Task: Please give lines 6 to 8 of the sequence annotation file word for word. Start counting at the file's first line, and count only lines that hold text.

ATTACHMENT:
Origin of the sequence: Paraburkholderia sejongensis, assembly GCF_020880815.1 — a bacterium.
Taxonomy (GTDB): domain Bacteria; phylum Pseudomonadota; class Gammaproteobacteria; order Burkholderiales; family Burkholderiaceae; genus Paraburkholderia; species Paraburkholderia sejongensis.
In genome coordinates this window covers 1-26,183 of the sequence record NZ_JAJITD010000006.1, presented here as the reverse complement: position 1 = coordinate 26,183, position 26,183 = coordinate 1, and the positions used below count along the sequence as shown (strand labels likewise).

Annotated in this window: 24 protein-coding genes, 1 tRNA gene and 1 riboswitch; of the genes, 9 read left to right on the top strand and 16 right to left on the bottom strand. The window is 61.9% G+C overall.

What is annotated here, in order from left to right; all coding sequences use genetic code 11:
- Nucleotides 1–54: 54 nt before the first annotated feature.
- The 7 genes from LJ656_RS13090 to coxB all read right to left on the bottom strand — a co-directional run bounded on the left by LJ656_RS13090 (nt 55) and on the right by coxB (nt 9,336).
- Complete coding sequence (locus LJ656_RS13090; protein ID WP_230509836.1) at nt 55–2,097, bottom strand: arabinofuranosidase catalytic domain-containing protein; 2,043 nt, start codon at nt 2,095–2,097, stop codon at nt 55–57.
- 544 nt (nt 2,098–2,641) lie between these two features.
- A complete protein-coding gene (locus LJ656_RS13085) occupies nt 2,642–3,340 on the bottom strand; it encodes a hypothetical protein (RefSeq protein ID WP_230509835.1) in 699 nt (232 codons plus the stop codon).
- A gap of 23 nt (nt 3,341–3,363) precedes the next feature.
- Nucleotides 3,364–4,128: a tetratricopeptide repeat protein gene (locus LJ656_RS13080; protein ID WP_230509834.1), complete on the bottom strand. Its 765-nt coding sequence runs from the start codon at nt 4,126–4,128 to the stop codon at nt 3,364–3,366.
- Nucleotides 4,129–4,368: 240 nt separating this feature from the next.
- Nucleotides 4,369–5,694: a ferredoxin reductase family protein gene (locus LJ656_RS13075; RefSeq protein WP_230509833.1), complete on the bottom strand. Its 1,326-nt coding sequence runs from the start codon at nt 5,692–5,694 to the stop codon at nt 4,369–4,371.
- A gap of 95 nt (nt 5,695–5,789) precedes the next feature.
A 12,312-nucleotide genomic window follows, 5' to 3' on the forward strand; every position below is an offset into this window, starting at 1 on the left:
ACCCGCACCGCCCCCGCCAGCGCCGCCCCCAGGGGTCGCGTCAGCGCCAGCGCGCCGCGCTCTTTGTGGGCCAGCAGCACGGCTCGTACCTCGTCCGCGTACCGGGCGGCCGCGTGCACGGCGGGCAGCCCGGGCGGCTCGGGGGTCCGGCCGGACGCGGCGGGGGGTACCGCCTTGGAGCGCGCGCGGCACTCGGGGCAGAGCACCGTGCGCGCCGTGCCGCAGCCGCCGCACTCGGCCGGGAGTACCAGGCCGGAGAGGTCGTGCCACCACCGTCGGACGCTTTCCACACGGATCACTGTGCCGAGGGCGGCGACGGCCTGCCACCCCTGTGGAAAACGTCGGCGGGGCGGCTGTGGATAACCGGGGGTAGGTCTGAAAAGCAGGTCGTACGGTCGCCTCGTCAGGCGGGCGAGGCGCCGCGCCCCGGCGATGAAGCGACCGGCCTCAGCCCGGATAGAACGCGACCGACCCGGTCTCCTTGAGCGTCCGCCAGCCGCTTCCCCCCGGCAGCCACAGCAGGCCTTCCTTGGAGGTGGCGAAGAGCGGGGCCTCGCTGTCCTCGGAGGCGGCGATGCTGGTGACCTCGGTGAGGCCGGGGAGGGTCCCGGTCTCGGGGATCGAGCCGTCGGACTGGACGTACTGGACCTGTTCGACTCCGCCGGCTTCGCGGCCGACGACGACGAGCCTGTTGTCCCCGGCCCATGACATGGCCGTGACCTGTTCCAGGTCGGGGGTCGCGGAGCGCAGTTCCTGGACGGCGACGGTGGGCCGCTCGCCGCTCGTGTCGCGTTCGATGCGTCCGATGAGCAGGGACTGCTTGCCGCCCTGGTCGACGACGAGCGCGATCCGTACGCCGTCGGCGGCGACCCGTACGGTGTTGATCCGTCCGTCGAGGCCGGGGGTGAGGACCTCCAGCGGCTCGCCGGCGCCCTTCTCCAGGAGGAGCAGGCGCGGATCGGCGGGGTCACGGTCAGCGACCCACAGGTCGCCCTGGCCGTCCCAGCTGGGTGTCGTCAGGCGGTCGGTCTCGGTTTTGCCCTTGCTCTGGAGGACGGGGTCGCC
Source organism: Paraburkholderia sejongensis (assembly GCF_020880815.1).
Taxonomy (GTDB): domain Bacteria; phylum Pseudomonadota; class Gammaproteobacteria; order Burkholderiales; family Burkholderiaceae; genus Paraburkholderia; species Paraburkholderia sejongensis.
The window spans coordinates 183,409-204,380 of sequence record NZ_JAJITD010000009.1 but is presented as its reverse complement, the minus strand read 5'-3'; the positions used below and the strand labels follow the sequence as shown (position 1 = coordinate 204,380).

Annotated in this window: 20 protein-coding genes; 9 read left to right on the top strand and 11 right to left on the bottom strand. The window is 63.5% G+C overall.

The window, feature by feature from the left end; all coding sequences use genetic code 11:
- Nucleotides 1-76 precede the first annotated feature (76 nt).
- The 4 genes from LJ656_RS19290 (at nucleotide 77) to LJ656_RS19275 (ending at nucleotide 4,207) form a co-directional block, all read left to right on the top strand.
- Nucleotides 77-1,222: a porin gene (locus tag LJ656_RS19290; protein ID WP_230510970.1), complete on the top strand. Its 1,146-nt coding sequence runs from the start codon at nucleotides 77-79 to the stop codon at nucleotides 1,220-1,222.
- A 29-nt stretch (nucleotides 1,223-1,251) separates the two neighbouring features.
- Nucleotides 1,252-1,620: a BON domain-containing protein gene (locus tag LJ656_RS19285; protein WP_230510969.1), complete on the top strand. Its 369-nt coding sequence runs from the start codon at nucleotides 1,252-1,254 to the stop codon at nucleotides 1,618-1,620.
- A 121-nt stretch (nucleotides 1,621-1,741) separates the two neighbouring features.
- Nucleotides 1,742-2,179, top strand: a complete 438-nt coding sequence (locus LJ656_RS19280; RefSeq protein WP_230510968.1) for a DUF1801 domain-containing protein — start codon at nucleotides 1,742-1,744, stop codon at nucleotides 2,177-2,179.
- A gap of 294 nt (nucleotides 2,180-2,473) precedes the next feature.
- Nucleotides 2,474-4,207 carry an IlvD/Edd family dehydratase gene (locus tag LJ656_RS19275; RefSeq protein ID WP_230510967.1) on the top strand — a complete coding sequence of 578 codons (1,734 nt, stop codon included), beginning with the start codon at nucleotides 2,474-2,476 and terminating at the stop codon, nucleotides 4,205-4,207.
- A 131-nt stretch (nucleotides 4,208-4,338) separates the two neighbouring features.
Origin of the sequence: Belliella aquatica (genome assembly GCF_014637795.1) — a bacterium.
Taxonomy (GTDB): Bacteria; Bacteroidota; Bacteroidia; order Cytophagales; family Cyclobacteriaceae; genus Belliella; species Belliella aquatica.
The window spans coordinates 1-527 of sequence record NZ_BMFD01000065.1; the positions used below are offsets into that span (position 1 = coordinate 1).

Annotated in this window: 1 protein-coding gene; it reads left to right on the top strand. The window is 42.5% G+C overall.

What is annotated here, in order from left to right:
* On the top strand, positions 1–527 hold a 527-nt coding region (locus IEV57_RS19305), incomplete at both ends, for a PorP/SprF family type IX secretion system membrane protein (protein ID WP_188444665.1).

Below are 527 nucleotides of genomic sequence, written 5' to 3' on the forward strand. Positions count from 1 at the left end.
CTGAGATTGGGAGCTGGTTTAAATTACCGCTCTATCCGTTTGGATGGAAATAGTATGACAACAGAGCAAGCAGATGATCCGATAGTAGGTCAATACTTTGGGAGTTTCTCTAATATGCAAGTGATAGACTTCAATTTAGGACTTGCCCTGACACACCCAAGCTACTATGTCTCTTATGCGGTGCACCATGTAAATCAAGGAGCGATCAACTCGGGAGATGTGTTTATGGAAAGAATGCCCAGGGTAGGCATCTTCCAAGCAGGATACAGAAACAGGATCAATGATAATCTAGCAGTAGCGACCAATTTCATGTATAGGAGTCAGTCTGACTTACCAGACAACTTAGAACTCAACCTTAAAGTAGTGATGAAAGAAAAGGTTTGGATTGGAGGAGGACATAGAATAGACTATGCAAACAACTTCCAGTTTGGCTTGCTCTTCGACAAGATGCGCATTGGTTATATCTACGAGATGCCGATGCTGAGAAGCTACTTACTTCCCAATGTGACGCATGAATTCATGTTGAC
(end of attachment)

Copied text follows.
- Nucleotides 1–54: 54 nt before the first annotated feature.
- The 7 genes from LJ656_RS13090 to coxB all read right to left on the bottom strand — a co-directional run bounded on the left by LJ656_RS13090 (nt 55) and on the right by coxB (nt 9,336).
- Complete coding sequence (locus LJ656_RS13090; protein ID WP_230509836.1) at nt 55–2,097, bottom strand: arabinofuranosidase catalytic domain-containing protein; 2,043 nt, start codon at nt 2,095–2,097, stop codon at nt 55–57.